Any Election Cell/Political Cell in Presidency or ISI or MI or within their formations shall be abolished immediately and any letter/notification to the extent of creating any such Cell/Department (by any name whatsoever, explained herein, shall stand cancelled forthwith.

Late Ghulam Ishaq Khan, the then President of Pakistan, General (R) Aslam Beg and General (R) Asad Durrani acted in violation of the Constitution by facilitating a group of politicians and political parties, etc., to ensure their success against the rival candidates in the general election of 1990, for which they secured funds from Mr. Yunus Habib. Their acts have brought a bad name to Pakistan and its Armed Forces as well as secret agencies in the eyes of the nation, therefore, notwithstanding that they may have retired from service, the Federal Government shall take necessary steps under the Constitution and Law against them.

Similarly, legal proceedings shall be initiated against the politicians, who allegedly have received donations to spend on election campaigns in the general election of 1990, therefore, transparent investigation on the criminal side shall be initiated by the FIA against all of them and if sufficient evidence is collected, they shall be sent up to face the trial, according to law.

Mr. Yunus Habib shall also be dealt with in the same manner.

Proceedings shall also be launched against the persons specified hereinabove for affecting the recovery of sums received by them with profit thereon by initiating civil proceedings, according to law. [pp. 56, 57, 106, 107, 108, 110, 117, 118, 119] A, B, X, Y, Z, CC, FF, HH, II & KK

(c) Constitution of Pakistan, 1973, Article 184(3)

It is well settled that this Court has ample powers and jurisdiction to adjudicate upon a case if it falls within the ambit of inquisitorial proceedings. Reference in this behalf may be made to the cases of Watan Party v. Federation of Pakistan (PLD 2011 SC 997), All Pakistan Newspapers Society v. Federation of Pakistan (PLD 2012 SC 1) and Workers’ Party Pakistan’s case (supra). [p. 64] E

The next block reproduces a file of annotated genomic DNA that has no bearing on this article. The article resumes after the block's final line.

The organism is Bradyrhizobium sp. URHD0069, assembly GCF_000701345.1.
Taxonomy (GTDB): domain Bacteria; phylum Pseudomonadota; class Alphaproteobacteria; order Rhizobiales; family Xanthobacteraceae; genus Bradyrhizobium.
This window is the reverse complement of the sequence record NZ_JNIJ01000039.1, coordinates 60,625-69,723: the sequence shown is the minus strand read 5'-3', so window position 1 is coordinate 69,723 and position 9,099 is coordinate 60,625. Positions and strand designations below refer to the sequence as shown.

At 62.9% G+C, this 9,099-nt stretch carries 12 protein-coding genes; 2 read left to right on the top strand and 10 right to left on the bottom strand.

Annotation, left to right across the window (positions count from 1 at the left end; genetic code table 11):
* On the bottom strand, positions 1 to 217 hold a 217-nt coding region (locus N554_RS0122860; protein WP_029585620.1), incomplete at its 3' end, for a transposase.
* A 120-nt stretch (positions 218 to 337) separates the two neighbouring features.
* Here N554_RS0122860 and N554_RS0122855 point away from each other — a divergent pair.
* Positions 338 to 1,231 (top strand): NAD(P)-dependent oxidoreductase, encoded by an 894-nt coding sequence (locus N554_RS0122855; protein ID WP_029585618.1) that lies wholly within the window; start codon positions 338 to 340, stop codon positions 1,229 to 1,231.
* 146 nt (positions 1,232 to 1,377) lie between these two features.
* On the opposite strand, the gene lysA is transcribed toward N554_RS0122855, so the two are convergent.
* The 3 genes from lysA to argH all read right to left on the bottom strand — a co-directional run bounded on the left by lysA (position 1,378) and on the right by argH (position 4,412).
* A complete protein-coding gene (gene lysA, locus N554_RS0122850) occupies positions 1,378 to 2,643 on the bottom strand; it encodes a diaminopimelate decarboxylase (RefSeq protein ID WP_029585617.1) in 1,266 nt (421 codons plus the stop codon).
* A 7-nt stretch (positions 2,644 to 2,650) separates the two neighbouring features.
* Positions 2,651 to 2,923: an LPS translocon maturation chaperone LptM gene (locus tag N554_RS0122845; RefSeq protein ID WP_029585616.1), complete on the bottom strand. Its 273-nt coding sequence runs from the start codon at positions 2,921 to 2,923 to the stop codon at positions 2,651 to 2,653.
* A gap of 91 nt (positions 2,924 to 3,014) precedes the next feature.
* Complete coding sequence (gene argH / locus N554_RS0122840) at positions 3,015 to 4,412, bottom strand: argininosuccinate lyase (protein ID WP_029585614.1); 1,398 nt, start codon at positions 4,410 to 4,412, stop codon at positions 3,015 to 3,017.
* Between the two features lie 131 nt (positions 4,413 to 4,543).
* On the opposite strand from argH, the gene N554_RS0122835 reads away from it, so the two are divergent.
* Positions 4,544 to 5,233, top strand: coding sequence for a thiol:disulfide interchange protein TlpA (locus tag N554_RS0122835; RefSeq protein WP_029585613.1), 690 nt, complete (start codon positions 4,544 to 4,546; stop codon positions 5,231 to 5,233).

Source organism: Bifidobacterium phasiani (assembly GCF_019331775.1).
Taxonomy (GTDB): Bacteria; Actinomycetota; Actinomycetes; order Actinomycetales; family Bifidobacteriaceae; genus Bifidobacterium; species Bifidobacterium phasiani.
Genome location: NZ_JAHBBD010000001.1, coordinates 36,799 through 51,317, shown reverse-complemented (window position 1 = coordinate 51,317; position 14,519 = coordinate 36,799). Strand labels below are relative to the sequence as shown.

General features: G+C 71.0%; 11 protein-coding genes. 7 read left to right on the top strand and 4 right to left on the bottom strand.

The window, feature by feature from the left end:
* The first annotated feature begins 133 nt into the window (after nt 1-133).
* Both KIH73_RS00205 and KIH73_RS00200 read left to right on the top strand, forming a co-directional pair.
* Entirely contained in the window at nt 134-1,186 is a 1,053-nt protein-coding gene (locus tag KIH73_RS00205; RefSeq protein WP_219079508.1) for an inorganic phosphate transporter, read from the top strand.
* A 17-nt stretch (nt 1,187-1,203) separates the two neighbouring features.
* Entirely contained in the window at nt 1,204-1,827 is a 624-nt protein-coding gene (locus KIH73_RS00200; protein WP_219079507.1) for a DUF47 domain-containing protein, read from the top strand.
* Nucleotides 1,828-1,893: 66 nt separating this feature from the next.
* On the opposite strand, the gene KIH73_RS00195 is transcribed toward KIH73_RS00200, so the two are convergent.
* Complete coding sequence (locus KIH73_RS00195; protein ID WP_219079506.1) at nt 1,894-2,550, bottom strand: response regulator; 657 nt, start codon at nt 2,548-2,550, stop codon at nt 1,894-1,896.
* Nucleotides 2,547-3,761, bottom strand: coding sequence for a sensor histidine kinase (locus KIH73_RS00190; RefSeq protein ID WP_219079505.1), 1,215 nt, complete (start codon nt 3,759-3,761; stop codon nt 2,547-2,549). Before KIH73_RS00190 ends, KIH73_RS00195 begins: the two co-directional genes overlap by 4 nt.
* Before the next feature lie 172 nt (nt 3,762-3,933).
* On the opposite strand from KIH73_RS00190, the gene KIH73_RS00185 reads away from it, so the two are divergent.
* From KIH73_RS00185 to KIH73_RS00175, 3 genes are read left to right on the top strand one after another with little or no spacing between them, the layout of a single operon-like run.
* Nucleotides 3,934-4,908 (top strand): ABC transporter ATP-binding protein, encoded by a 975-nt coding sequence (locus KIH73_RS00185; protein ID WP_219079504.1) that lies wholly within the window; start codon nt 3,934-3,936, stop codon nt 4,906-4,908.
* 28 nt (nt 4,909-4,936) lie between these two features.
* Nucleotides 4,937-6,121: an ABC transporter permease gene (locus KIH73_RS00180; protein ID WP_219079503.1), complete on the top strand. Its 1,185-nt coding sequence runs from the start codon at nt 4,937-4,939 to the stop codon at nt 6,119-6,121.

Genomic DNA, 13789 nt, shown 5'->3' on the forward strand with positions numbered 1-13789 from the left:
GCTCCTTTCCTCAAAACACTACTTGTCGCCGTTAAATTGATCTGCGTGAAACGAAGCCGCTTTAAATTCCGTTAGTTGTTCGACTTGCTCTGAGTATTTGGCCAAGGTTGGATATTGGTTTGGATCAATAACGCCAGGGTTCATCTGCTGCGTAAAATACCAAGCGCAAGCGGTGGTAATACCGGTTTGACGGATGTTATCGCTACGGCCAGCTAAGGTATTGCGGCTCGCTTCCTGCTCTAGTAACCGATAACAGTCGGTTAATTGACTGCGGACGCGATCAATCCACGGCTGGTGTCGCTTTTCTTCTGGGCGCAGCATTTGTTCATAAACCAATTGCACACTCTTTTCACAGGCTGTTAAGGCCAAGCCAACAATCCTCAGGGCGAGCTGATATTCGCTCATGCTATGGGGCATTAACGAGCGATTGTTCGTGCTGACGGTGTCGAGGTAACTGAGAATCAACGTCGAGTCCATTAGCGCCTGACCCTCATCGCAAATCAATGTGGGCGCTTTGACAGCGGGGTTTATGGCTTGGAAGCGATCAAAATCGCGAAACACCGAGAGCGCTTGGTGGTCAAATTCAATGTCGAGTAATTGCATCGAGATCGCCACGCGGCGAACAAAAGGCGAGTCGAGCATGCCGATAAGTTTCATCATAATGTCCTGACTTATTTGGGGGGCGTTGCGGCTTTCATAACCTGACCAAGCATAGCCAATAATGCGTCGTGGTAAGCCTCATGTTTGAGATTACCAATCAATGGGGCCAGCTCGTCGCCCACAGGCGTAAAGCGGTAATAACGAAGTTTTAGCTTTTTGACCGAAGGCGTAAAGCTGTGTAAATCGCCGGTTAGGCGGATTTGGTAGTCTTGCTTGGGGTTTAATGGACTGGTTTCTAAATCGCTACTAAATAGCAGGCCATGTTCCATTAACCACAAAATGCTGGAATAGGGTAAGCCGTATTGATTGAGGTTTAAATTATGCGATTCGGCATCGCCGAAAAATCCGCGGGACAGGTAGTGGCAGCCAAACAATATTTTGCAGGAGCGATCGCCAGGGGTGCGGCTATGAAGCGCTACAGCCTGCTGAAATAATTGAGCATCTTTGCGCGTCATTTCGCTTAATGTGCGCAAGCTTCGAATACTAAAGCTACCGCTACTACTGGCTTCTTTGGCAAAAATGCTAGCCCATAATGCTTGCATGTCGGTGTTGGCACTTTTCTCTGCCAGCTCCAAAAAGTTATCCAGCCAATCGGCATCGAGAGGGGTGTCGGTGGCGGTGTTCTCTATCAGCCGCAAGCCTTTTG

(d) Constitution of Pakistan, 1973, Articles 17(2), 41(1), 42, 51(6)(a), 243(2), 224 and 184(3)

It is thus well settled that in the case of superior Courts it is entirely a matter for the concerned Judges to decide as to whether they will or will not sit in any particular case. In the instant case, the objection raised by the learned Attorney General is based purely on conjectures and is unwarranted, particularly when the learned Attorney General himself has been appearing in the instant case and participating in the proceedings ever since its hearing was taken up by the present Bench in April this year. During this period, the case was heard on more than 30 dates. Be that as it may, the Members of the present Bench are fully conscious of their responsibilities and are capable of dispensing justice without fear or favour, ill-will or affection. The objection of the learned Attorney General is untenable and is overruled. [p. 65] F

(e) Constitution of Pakistan, 1973, Articles 41(1), 42, 48 & 243

Regardless of the nature and quantum of powers vested in the President under the Constitution, whether before or after the Eighth and the Seventeenth Constitutional Amendments, the President remains the Head of the State and represents the unity of the Republic, therefore, after having been sworn in as the President of Pakistan, he owes a constitutional duty to represent the unity of the Republic as Head of the State and is not supposed under the Constitution to support any favoured candidate in the elections or a group of political parties like IJI with reference to the instant case.

The need for a symbolic figurehead who is representative of the State in its majesty is central to the structure of the parliamentary system.

The constitutional system of government in Pakistan as laid out in Part III of the Constitution is that of a Parliamentary Republic [Muhammad Khan Achakzai v. Federation of Pakistan (PLD 1997 SC 420)].